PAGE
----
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For years I programmed PIC controllers in assembler, but let it drop. Now I want to get back to where I was, and - so help me - I can't find out where to start.

Downloaded MPLAB-X-IDE and it says I must buy a C compiler, although I have no interest in C. Found a page that says I can use assembler (MPASM) if I just click the link. No link. (Do I need a C compiler to not use it?)

I called Microchip and a robovoice said to fill out an online question form. Did so. No response 5 days later.

All I want to know is just how to bring up the first screen - y'know, where I type in the source code and assemble it to a hex file. That's it. And I am getting nowhere fast.

Yeah, I feel like an idiot, but I am at wits end.

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  • \$\begingroup\$ Did you try to download and install one of the free C compilers (although you don’t need it, it might be a standard way of getting things running). BTW I think that nowadays you need a C compiler as an assembler executable. \$\endgroup\$ Jun 23, 2020 at 18:34
  • \$\begingroup\$ The XC C compilers are free, but they're deliberately made to create bloated code (no optimization) so you might need to buy a bigger or faster chip than otherwise- so you pay by the chip or pay for the compiler if you have a volume application. But you don't need them for assembly code, as Ron says. \$\endgroup\$ Jun 23, 2020 at 19:01
  • \$\begingroup\$ I use gputils to program PICs in assembly. \$\endgroup\$
    – Bart
    Jun 24, 2020 at 13:09

2 Answers 2

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  • Start MPLAB X IDE
  • Go to File > New Project
  • From the Microchip Embedded, select a "Standalone Project", click Next
  • Pick your processor family/device, click Next
  • Pick your tool (or just click Next)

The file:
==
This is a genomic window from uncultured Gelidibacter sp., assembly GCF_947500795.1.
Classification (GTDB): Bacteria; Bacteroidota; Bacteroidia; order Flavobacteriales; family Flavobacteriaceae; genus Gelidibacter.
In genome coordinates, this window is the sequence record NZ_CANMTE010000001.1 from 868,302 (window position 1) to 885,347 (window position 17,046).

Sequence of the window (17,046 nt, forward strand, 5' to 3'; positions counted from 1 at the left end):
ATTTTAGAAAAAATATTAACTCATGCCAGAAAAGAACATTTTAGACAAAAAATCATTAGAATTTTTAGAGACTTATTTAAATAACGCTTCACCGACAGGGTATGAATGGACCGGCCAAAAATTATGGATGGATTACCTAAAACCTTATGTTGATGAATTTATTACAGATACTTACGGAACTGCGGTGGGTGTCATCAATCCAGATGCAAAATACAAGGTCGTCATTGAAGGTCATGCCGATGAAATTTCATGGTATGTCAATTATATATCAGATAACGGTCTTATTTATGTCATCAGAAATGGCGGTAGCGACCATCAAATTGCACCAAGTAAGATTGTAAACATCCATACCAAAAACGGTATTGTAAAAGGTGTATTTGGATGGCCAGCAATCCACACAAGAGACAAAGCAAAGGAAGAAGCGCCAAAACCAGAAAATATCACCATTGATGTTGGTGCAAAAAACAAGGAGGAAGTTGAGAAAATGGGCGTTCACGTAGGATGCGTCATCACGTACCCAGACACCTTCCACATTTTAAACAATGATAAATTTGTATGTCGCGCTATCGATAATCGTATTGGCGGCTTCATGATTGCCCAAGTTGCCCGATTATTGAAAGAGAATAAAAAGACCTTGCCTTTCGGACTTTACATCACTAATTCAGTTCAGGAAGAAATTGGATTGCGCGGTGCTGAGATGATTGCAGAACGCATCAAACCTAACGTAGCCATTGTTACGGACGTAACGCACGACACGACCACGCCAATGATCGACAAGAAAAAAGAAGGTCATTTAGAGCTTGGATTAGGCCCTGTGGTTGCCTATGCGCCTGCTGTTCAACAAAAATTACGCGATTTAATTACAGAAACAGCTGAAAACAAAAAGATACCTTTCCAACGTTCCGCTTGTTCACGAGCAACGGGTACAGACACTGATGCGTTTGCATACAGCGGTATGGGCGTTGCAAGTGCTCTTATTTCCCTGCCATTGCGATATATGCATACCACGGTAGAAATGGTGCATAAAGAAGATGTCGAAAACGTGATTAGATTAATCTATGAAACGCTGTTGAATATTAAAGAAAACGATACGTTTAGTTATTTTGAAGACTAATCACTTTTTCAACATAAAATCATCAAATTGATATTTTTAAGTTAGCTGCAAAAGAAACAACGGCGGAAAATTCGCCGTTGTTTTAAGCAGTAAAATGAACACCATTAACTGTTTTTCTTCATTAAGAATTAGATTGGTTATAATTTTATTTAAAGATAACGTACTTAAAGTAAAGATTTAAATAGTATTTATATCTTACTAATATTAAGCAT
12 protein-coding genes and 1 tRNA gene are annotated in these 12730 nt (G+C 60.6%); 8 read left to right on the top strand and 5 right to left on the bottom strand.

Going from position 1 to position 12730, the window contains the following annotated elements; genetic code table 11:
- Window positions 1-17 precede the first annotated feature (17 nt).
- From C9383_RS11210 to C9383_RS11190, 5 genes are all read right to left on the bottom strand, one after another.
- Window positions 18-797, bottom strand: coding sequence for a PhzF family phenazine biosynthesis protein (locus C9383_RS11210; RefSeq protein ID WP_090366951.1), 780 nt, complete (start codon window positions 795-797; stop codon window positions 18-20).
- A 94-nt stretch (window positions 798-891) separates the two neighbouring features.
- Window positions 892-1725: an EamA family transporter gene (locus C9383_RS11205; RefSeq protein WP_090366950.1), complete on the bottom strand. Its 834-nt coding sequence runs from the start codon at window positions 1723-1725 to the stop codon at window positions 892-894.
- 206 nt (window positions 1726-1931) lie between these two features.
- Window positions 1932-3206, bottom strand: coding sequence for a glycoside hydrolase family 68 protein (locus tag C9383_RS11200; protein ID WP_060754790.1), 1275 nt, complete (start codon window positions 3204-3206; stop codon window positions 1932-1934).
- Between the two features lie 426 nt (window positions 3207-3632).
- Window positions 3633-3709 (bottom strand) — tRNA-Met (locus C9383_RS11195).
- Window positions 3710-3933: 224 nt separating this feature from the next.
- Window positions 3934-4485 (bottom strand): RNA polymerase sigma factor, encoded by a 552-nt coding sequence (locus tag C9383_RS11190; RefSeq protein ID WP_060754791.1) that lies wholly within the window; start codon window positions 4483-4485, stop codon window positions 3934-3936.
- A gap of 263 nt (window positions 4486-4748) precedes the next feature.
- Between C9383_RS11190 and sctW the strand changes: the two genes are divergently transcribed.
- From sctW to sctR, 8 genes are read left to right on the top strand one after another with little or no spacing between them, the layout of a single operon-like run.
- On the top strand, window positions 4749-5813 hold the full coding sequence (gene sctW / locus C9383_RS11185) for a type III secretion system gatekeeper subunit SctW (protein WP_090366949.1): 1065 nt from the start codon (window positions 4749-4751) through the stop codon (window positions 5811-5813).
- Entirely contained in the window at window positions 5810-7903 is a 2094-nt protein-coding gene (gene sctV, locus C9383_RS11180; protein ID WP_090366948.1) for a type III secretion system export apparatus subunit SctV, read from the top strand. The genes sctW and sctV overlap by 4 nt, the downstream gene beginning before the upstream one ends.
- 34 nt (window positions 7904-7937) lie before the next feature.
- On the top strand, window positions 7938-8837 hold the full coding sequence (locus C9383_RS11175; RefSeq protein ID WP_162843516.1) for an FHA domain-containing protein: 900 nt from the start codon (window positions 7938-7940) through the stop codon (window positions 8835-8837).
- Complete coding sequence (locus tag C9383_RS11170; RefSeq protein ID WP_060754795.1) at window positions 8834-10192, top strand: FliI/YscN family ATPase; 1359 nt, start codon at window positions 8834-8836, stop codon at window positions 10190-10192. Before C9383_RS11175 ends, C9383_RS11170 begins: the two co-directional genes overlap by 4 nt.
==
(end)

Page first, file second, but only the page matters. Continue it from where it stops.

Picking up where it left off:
• Select your compiler toolchain, mpasm should be available, it defaults to c:\Program Files (x86)\Microchip\MPLABX\v5.xx\mpasmx Click Next
  • Give your project a name/location, click Finish

You'll now have a project with no source files. Right click the source files folder and add a new source file, there should be two options under the "New>" context menu for assembler files.

The C compilers are free from this page, just click on the "Compiler Downloads" tab and you can download/use them. They have licenses for more commercial uses if you want, but you don't need it to use them. You shouldn't have to install the XC compilers if you don't want to use them, MPASM comes installed with MPLAB X.

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  • \$\begingroup\$ OK up to compiler toolchain. No mpasm. I get a choice of XC8\v2.20\bin or XC8\v2.20\pic-as\bin. Is pic-as what I'm looking for? In either event, cannot find a source files folder - only source (along top) and files (left side); neither seems applicable. \$\endgroup\$ Jun 23, 2020 at 20:05
  • \$\begingroup\$ Can you verify that MPASM is installed in the folder that I pointed out in the answer? Which version of MPLAB did you install? \$\endgroup\$
    – Ron Beyer
    Jun 23, 2020 at 20:05
  • \$\begingroup\$ MPLAB X IDE v5.40 FYI Not sure how I got here, but I started getting the "source files" heading and now have a title block (just to theleft of "history") that says "Asm source" Looks promising. \$\endgroup\$ Jun 23, 2020 at 20:50
  • \$\begingroup\$ @EdGellender I haven't written PIC programs, lately, either. I currently have MPLAB-X v3.61 and the last project I worked on was in assembly. Just checked. It works fine. Old projects are still there and assemble just fine. (I almost never use C on anything at the PIC18 level or below.) I haven't downloaded the newer v5.40, though. \$\endgroup\$
    – jonk
    Jun 23, 2020 at 23:09
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MPASM is included in the MPLABX toolchain only when the version is below 5.4. If you want to work with the newest version (MPLAX 5.4) you had to install the xc8 compiler and to work with the assembler supplied with the compiler. But please remember, there are several differences between the two assembler.

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